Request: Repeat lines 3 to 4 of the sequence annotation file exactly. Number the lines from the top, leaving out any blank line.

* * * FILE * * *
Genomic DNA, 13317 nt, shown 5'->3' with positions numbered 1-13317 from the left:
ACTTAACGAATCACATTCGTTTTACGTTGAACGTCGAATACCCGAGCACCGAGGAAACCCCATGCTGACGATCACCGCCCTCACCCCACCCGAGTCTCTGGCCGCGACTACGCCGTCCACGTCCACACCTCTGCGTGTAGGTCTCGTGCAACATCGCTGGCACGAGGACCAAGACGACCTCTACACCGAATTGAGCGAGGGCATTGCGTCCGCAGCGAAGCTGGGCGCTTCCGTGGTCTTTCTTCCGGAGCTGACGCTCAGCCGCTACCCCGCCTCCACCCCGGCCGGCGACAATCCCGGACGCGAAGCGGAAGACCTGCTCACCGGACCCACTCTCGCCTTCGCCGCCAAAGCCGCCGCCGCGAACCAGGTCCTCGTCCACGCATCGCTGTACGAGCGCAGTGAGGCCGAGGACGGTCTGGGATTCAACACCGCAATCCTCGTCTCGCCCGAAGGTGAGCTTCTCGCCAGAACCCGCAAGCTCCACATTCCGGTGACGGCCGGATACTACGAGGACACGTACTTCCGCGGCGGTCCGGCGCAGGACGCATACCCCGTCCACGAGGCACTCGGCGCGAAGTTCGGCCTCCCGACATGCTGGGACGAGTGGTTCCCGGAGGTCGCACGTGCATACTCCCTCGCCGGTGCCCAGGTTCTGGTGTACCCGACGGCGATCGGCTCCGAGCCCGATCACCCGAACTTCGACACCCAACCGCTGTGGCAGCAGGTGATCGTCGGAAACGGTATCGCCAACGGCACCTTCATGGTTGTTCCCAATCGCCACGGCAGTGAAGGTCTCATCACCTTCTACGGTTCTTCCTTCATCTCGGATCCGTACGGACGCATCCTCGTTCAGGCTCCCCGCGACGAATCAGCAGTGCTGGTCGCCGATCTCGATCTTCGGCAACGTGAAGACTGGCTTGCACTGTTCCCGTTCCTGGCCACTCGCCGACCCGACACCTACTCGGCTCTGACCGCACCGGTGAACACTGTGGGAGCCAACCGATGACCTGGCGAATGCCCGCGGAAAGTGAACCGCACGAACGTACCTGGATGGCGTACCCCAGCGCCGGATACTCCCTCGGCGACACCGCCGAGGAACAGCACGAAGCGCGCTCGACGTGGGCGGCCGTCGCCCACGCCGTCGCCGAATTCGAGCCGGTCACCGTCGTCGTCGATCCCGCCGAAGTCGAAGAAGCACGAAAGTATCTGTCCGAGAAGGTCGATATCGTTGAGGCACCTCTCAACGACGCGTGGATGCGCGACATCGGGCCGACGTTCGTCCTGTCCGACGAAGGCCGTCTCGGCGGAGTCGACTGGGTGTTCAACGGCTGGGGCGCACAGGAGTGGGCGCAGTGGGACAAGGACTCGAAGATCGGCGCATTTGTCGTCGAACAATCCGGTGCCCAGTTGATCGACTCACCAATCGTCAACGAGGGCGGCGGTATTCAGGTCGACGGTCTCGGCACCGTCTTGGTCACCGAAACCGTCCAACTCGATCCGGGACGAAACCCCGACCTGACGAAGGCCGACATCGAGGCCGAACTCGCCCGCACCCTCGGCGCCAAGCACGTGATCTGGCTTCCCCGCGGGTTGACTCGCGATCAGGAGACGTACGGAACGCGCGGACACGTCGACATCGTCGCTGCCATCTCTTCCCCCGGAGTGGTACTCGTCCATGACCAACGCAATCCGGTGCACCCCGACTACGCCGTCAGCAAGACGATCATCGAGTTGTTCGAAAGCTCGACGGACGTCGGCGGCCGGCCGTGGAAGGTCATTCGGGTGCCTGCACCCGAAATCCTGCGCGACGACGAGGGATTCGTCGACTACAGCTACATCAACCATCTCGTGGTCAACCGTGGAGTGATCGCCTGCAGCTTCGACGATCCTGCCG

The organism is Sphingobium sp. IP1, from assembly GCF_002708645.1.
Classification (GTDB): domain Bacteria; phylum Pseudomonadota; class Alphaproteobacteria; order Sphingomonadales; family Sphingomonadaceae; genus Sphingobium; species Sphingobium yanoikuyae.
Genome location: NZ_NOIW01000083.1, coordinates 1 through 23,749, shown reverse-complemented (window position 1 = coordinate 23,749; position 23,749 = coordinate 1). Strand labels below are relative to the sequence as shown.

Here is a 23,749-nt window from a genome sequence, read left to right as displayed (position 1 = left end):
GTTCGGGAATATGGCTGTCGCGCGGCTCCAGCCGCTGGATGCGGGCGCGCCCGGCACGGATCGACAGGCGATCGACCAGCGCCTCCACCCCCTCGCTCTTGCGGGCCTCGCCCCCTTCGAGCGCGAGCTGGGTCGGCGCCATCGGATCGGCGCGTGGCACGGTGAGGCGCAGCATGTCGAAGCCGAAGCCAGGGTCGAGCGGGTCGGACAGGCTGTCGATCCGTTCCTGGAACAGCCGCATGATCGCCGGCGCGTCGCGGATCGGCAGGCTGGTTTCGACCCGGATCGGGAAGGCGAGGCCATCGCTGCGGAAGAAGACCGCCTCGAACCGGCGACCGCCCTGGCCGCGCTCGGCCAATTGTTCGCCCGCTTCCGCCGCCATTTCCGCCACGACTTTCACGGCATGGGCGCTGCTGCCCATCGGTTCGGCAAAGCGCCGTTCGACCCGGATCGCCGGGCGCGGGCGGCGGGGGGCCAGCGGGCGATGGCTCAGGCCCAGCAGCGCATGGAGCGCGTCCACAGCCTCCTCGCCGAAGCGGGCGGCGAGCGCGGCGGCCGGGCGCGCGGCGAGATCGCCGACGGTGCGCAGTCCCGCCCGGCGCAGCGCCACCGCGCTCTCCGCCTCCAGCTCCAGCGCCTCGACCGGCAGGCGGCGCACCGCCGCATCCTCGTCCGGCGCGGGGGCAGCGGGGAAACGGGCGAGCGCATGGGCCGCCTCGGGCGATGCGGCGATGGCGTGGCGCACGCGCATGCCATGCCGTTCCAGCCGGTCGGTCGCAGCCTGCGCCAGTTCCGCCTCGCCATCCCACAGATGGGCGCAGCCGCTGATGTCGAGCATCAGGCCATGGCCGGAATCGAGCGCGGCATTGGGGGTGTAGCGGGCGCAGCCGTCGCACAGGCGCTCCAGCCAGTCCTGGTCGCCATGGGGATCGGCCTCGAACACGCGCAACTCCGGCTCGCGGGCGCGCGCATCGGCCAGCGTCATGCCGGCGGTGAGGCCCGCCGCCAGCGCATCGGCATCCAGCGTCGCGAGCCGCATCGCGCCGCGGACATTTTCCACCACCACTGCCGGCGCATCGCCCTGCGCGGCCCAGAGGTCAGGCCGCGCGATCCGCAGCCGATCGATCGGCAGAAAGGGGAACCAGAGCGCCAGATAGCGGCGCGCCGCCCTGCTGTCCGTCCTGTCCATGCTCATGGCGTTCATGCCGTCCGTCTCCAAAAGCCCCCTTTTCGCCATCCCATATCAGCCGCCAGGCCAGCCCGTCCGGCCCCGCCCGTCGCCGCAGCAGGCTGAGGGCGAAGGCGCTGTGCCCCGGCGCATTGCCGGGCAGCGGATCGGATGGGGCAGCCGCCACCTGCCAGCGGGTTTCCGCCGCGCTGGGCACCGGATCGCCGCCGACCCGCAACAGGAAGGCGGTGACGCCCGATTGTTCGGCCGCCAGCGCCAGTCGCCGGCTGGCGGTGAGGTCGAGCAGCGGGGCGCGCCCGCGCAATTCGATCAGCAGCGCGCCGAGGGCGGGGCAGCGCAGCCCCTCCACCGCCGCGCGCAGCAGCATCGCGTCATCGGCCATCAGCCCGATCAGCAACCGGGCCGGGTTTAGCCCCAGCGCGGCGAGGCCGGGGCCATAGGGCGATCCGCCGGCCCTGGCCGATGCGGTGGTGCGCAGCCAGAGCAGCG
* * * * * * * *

The organism is Sphingobium sp. IP1, from assembly GCF_002708645.1.
Classification (GTDB): domain Bacteria; phylum Pseudomonadota; class Alphaproteobacteria; order Sphingomonadales; family Sphingomonadaceae; genus Sphingobium; species Sphingobium yanoikuyae.